Nearly 200 asylum seekers in New Brunswick who were bused to the province from the now-closed border crossing at Roxham Road are struggling to find help as they navigate the labyrinthine Canadian immigration system.
With just a single refugee legal clinic in a province that dealt with only 30 asylum claimants in 2022, many of the 187 recently-arrived men, women and children are trying to fill out complicated forms without sound advice. It’s a task made even harder because most aren’t proficient in either of Canada’s two official languages.
The New Brunswick Refugee Clinic is run by law student Olivia Huynh, who serves as both executive director and the sole full-time staff member. The province itself does not provide legal assistance for immigration and refugee cases, meaning asylum seekers have to either go through Ms. Huynh or hire a private lawyer.
Ms. Huynh said the organization is helping migrants fill out forms and holding instructional presentations, but it lacks the capacity to offer personalized consultations for every case.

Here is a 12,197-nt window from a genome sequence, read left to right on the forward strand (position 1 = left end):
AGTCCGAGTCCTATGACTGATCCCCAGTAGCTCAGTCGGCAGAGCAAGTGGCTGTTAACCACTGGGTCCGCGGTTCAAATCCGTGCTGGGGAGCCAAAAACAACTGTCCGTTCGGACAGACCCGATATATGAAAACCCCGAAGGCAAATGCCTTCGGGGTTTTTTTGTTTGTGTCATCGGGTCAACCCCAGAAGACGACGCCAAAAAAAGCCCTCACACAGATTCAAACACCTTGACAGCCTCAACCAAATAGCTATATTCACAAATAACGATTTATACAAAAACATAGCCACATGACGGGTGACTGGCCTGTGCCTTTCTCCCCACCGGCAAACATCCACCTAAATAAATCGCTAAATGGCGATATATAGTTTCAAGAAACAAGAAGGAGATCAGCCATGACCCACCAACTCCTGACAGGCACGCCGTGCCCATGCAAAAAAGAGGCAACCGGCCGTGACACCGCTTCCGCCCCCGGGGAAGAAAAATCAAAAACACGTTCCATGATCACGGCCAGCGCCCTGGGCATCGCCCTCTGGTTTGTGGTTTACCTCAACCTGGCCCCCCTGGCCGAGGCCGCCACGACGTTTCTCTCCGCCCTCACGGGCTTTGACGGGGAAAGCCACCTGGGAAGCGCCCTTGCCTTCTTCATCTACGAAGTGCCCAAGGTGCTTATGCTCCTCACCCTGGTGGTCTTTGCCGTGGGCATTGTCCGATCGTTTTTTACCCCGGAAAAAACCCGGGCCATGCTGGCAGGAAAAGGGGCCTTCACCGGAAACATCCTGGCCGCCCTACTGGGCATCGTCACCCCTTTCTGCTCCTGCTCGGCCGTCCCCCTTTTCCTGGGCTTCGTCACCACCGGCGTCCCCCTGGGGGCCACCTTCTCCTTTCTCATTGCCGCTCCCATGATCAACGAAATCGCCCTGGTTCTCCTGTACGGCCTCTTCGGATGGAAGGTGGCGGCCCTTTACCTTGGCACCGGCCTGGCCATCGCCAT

“Some of them, after the presentations, did end up finding a private lawyer, but the majority of them are not able to afford a private lawyer and there are no legal aid certificates for refugee claims in New Brunswick,” she said. “There’s no other organization at the moment that can provide them with legal services.”
Immigration, Refugees and Citizenship Canada started transferring migrants to provinces such as Ontario, Nova Scotia and New Brunswick to alleviate the influx of thousands of people arriving in Quebec through the irregular border crossing at Roxham Road, which was closed just over a month ago. While the federal government